I am an avid eclectic reader.
I just finished this book and I see in today's newspaper some of the people that are in the book have a grant from the government to build a new firewall. They are to start from the beginning to create a new way of protecting computers instead of patches. Mark Bowden's well written book allowed me to understand the problem and the importance to the new firewall. The conficker worm is the largest most frighting malware I have heard of. This book reads like a sci-fi book only it is all real. The conficker has created the largest bot-net ever seen and no one yet knows what this worm is going to do or when never mind how to stop it. Just imagine what would happen if some one shut down all the Internet traffic and crashed all the computers. This is a great book and Christopher Lane did a good job narrating the story.
The book basic theme is to review and discuss the underlying rules by which societies organize themselves. The book covers from approximately 1806 to date. During this time political institutions, the modern state, rule of law and accountable government developed to a dominant model.
Fukayama divides the book into four sections. 1) The establishment of the modern states 2) Its expansion to other regions of the world 3) the concurrent spread of democracy 4) the degeneration of formerly successful democratic institutions. The author primarily has synthesized the existing literature on the topic and presents it in a readable organized manner even if it is a somewhat academic style. The author is primarily concerned about the functionality of government.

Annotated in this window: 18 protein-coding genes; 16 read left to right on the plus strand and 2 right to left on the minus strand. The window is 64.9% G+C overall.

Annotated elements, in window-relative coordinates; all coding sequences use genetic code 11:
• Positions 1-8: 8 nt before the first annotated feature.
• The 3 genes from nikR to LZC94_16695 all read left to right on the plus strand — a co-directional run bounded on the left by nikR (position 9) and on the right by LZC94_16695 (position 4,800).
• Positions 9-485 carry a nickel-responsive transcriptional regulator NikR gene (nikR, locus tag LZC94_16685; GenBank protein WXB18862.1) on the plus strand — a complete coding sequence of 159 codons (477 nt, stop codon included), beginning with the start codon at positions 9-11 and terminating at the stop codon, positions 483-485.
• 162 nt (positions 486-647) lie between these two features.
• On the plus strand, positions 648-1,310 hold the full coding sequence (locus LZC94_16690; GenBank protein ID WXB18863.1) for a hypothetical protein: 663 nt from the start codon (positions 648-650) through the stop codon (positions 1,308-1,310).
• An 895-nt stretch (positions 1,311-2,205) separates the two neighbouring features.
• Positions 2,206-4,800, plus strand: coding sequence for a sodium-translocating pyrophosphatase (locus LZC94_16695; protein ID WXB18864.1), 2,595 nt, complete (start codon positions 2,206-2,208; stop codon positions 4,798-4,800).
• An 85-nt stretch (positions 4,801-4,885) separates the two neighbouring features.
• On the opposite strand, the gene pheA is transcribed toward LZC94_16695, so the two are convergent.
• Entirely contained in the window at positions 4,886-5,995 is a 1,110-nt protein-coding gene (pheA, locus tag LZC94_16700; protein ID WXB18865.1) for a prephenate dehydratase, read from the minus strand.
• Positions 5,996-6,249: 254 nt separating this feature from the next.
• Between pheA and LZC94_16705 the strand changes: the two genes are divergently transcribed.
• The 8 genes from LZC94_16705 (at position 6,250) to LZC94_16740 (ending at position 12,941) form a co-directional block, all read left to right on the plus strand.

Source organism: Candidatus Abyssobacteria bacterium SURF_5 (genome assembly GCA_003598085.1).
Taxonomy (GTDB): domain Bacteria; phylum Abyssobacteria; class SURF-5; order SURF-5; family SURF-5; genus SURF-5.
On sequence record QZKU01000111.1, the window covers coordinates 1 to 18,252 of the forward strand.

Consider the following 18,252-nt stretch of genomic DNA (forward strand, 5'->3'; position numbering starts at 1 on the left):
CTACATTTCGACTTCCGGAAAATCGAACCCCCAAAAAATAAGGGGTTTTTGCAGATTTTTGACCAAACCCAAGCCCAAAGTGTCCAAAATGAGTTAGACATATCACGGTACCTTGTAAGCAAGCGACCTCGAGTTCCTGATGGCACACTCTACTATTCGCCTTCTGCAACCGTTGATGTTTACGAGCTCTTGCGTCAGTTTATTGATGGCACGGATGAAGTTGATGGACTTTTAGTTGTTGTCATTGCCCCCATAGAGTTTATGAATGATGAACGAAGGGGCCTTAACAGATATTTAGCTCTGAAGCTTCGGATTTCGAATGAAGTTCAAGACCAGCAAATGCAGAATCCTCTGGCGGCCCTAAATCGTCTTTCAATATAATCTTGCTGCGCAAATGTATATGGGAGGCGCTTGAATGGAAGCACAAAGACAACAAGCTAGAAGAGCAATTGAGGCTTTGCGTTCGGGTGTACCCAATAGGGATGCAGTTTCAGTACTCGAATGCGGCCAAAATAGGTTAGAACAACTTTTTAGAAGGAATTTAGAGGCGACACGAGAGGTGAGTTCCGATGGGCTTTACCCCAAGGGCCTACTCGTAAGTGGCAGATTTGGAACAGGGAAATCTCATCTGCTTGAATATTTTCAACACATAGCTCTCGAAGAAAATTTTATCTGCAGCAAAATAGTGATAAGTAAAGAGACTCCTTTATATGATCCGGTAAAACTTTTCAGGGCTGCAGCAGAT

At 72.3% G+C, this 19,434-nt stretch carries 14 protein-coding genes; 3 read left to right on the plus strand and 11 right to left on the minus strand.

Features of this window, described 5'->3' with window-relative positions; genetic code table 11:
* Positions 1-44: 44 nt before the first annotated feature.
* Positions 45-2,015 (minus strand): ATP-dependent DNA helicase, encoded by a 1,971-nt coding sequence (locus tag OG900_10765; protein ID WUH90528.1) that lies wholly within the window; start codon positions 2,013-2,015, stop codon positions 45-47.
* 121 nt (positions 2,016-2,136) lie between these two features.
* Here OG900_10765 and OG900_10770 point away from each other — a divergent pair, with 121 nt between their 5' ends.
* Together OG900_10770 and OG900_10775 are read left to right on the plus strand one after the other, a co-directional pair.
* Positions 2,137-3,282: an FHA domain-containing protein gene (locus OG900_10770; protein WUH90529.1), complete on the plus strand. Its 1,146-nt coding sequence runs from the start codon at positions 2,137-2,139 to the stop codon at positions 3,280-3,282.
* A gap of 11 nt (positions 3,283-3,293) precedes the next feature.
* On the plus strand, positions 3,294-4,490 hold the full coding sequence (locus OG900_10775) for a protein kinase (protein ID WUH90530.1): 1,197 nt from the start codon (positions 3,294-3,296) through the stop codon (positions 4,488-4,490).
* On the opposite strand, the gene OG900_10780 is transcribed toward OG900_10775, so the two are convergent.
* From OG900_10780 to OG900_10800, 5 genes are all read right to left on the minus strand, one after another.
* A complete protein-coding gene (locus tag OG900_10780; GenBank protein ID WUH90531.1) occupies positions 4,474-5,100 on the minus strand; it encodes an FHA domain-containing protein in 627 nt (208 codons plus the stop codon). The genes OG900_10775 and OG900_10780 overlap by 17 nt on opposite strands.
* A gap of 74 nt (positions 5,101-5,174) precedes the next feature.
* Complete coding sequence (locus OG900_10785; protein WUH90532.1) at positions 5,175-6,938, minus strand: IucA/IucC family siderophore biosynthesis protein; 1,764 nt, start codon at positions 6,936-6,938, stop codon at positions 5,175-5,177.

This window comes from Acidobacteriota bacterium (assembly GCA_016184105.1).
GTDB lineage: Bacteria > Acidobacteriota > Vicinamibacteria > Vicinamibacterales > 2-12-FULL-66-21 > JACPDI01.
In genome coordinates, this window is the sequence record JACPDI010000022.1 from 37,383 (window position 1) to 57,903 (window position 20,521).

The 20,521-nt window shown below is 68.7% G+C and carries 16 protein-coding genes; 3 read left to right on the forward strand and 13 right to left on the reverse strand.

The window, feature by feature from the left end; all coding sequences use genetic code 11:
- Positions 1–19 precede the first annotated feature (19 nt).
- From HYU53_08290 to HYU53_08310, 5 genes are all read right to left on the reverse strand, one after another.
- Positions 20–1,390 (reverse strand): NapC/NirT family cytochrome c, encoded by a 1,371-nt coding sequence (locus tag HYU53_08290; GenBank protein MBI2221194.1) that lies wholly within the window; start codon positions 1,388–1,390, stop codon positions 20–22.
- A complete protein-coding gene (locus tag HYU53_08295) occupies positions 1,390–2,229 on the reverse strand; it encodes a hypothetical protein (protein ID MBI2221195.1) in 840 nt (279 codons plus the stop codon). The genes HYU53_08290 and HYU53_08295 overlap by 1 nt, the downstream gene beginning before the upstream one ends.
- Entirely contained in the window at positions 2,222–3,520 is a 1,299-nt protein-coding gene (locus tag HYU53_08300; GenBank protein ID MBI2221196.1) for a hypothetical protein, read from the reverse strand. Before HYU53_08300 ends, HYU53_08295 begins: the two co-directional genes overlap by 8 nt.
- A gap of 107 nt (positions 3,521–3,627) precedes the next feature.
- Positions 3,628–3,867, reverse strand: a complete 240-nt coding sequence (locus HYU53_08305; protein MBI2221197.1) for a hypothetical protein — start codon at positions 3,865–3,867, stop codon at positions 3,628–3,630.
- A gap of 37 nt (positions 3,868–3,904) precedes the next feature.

In school I remember studying Aristotle. I remember learning one of his major insights was “the purpose of politics is in not to make living together possible, but to make living well possible.” Whereas Fukuyama suggests that politics has the more limited role of simply enabling innately disputatious humans to live together at all.
I understand Fukayama has written another book entitled “The Origins of Political Order” 2011 and this current book is a continuation of the first book. The first book is over 600 pages so I am not sure I will tackle that book and just allow this second book to satisfy my curiosity about the subject. This book is also a long book just over 24 hours of listening in the audio book format. This book is packed with so much information I will have to read it a number of times to fully process and understand it. Jonathan Davis did a good job narrating the book.
Sandra Day O'Connor reads her own book which in a way adds more to the book. The books chapter are dividend into topic relating to the court. O'Connor chose items that had a major effect on the future course of the court. Such as how the appointment of John Jay as the first Chief Justice effected the court and without him the court may become insignificant. She also told stories about key justices that had major effects good or bad on the court as well as court cases that add to the role or power of the court such as Marbury vs Madison. She told about the justices that were the first like her being the first women, Thurgood Marshall, the first black and L. Brandeis, the first Jewish justice and so. She also pointed out that not all justice were good such as McReynolds who was of the old fashion white southern gentelman. She said he led the court in the most descents and was a races and anti semite and was against every bill FDR put up for the new deal. I found the last section on what the justices did after retirement interesting. They service on the circuit courts and O'Connor rotates around the country serving on the various circuit courts. I also found it interesting what she pointed out about, that at times the dissenting opinion eventually became the law. Great to learn about the court from someone who was on the inside and could provide that little extra insight.